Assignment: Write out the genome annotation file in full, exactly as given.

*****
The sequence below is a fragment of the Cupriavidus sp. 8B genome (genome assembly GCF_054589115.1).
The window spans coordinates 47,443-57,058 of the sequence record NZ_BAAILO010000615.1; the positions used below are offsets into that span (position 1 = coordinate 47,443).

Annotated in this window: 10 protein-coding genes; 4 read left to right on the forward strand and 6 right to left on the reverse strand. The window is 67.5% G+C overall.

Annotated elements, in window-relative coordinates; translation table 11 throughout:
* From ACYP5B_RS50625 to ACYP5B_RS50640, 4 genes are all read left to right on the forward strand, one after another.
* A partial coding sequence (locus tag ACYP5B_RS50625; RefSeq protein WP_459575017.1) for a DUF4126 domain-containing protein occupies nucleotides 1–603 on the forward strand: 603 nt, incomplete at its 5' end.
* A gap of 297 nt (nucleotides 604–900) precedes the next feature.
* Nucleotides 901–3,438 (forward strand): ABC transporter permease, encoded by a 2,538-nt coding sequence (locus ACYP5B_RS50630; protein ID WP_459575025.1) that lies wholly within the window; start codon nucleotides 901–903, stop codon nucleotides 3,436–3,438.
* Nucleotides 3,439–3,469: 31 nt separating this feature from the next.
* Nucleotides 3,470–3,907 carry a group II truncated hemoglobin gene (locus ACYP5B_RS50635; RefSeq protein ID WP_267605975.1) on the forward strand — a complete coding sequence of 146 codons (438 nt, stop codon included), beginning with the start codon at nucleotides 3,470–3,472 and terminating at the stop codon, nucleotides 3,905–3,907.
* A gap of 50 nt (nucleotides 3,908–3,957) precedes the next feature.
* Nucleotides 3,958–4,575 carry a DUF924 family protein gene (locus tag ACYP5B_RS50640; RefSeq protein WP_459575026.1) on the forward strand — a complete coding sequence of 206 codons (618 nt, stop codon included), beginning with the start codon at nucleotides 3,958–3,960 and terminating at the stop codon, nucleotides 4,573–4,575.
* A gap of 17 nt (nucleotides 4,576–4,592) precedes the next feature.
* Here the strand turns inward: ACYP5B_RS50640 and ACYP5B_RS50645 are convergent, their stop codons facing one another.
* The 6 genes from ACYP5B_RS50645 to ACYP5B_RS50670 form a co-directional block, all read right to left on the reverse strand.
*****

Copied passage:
The sequence below is a fragment of the Cupriavidus sp. 8B genome (genome assembly GCF_054589115.1).
The window spans coordinates 47,443-57,058 of the sequence record NZ_BAAILO010000615.1; the positions used below are offsets into that span (position 1 = coordinate 47,443).

Annotated in this window: 10 protein-coding genes; 4 read left to right on the forward strand and 6 right to left on the reverse strand. The window is 67.5% G+C overall.

Annotated elements, in window-relative coordinates; translation table 11 throughout:
* From ACYP5B_RS50625 to ACYP5B_RS50640, 4 genes are all read left to right on the forward strand, one after another.
* A partial coding sequence (locus tag ACYP5B_RS50625; RefSeq protein WP_459575017.1) for a DUF4126 domain-containing protein occupies nucleotides 1–603 on the forward strand: 603 nt, incomplete at its 5' end.
* A gap of 297 nt (nucleotides 604–900) precedes the next feature.
* Nucleotides 901–3,438 (forward strand): ABC transporter permease, encoded by a 2,538-nt coding sequence (locus ACYP5B_RS50630; protein ID WP_459575025.1) that lies wholly within the window; start codon nucleotides 901–903, stop codon nucleotides 3,436–3,438.
* Nucleotides 3,439–3,469: 31 nt separating this feature from the next.
* Nucleotides 3,470–3,907 carry a group II truncated hemoglobin gene (locus ACYP5B_RS50635; RefSeq protein ID WP_267605975.1) on the forward strand — a complete coding sequence of 146 codons (438 nt, stop codon included), beginning with the start codon at nucleotides 3,470–3,472 and terminating at the stop codon, nucleotides 3,905–3,907.
* A gap of 50 nt (nucleotides 3,908–3,957) precedes the next feature.
* Nucleotides 3,958–4,575 carry a DUF924 family protein gene (locus tag ACYP5B_RS50640; RefSeq protein WP_459575026.1) on the forward strand — a complete coding sequence of 206 codons (618 nt, stop codon included), beginning with the start codon at nucleotides 3,958–3,960 and terminating at the stop codon, nucleotides 4,573–4,575.
* A gap of 17 nt (nucleotides 4,576–4,592) precedes the next feature.
* Here the strand turns inward: ACYP5B_RS50640 and ACYP5B_RS50645 are convergent, their stop codons facing one another.
* The 6 genes from ACYP5B_RS50645 to ACYP5B_RS50670 form a co-directional block, all read right to left on the reverse strand.